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Franklin Street Public School

Franklin Street Public School

Education in early Canada followed the British model of elementary schools that operated privately. They were attended only by those who could afford the fees. The Common Schools Act of 1816 permitted local residents to build a school, provided they had a minimum of 20 pupils, and elect trustees to hire a teacher and manage the school. The government agreed to contribute to the teacher's salary.

In the 1840s, the school system was reshaped by a series of school acts, beginning with the Common School Act of 1841. This Act doubled the size of government grants and introduced compulsory property taxes as a means of funding elementary schools. In 1846-1847, the Village of Markham built a frame schoolhouse at or near the site of Franklin Street Public School.

Elementary school fees were eliminated across Ontario in 1871 and resulted in the removal of another barrier to accessible education. However, secondary school fees were not dropped until half a century later.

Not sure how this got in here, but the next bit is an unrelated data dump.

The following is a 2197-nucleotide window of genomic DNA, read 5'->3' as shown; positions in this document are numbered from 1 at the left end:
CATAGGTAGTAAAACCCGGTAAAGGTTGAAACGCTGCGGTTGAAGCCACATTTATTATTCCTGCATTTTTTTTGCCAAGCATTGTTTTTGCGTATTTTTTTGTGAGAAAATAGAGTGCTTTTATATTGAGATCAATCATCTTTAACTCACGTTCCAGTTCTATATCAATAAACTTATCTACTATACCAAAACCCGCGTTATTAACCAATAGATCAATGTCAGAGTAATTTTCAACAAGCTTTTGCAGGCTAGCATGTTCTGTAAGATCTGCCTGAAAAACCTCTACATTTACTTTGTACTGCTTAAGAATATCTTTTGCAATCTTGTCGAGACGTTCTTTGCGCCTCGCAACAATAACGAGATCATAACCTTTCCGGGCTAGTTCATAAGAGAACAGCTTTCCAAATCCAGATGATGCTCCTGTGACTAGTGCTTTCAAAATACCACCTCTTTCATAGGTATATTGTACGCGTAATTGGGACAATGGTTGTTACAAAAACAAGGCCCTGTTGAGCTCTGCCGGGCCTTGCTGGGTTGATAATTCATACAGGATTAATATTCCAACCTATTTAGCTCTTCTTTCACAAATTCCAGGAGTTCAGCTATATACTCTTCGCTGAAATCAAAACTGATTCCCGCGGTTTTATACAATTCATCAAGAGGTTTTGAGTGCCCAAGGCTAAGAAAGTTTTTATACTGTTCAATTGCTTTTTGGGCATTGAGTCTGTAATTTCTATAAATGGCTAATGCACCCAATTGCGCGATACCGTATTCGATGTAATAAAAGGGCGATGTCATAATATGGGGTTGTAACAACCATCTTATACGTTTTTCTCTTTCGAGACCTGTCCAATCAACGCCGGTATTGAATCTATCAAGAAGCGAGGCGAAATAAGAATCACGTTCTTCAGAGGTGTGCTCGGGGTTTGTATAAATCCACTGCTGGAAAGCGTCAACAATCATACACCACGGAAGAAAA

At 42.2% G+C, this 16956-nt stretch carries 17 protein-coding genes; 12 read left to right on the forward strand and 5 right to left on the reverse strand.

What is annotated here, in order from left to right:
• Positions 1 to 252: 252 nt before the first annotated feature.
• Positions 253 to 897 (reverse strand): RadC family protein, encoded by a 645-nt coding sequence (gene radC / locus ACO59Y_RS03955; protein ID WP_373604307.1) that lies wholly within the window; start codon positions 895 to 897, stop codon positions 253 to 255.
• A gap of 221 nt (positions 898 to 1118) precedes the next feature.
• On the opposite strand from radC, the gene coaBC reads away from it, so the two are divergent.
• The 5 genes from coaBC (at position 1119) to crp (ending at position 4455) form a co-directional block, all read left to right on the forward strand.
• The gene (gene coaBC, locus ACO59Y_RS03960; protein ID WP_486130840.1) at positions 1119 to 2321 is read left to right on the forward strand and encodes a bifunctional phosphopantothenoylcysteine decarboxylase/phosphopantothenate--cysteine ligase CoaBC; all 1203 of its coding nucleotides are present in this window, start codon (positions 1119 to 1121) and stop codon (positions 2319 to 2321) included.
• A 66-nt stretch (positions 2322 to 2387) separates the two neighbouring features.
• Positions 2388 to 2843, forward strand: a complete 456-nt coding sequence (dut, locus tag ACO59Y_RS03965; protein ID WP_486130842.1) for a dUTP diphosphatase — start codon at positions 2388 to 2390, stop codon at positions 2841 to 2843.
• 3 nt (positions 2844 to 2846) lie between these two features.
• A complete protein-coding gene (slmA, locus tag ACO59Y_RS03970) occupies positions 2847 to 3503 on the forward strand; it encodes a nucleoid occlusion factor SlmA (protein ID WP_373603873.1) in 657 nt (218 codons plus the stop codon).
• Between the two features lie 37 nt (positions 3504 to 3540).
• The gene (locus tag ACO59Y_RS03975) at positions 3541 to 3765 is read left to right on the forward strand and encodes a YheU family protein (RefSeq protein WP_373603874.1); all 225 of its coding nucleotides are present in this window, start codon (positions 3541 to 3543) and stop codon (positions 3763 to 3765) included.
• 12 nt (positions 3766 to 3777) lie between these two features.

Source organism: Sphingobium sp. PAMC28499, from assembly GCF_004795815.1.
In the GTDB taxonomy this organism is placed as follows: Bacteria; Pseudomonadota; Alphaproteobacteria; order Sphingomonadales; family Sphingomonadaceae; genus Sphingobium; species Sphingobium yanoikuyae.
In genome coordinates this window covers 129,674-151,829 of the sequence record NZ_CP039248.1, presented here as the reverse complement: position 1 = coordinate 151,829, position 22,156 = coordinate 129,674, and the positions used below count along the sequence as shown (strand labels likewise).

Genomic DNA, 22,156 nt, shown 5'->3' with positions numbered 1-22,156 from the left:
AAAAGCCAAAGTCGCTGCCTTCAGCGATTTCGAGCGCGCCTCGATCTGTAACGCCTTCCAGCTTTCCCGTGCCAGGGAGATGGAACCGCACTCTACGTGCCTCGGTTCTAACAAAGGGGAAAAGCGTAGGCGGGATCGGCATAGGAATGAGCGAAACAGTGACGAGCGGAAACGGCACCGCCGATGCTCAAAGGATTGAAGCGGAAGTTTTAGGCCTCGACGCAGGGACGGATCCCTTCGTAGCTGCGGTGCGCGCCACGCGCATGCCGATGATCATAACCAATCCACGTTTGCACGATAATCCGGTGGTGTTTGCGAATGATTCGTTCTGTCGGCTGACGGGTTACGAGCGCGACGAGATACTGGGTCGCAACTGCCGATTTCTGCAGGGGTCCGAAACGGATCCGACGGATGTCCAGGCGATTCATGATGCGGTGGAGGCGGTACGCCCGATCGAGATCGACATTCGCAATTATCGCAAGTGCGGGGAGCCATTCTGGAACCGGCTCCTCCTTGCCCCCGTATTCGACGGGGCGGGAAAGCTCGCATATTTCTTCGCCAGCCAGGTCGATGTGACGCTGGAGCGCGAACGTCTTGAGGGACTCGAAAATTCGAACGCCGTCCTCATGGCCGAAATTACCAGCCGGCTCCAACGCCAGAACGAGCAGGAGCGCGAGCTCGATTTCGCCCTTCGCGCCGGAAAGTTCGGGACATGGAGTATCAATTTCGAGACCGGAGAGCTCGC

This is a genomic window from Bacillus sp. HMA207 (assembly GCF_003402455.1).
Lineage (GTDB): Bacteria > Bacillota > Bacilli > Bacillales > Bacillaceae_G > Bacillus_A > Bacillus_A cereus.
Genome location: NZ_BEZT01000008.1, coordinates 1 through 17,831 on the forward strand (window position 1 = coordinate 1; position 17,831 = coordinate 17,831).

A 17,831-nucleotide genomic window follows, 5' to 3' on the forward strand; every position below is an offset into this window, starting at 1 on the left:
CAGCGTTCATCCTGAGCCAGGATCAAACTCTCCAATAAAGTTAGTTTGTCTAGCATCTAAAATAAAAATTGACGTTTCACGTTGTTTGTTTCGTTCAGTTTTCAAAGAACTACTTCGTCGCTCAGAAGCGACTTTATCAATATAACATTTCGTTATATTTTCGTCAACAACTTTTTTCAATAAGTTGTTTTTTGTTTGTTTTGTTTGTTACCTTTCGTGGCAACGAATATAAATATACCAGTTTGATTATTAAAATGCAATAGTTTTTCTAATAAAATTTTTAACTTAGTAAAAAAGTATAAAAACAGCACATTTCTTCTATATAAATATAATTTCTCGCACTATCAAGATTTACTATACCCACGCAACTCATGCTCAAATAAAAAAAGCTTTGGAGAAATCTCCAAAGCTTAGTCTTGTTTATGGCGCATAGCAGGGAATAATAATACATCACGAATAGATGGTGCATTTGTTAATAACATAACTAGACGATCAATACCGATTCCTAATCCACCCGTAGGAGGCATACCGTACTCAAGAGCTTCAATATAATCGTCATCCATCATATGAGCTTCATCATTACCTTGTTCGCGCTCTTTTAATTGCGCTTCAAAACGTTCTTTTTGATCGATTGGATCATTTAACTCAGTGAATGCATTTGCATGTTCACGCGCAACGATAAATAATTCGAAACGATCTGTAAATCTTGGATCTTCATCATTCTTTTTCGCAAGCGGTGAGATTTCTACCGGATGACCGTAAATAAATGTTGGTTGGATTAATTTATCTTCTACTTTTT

Franklin Street Public SchoolIn 1891, school attendance for children between the ages of eight and 14 became mandatory. (The mandatory age was extended to 16 in 1919.)

After the frame schoolhouse was severely damaged by a fire in 1886, it was replaced by a four room brick building that was named Markham Village Public School. Today, this structure is the west wing of the current school at 12 Franklin Street.

On February 28, 1906, the brick school was gutted by yet another fire. Students were temporarily accommodated in short-term facilities in the Town Hall, the Orange Lodge and Grace Anglican Church.

The building was enlarged in 1951 to accommodate a growing student population. The name was changed from Markham Village Public School to Franklin Street Public School in the 1960s when schools were being named for their street location.

Franklin Street Public School, present day  Franklin Street Public School and Students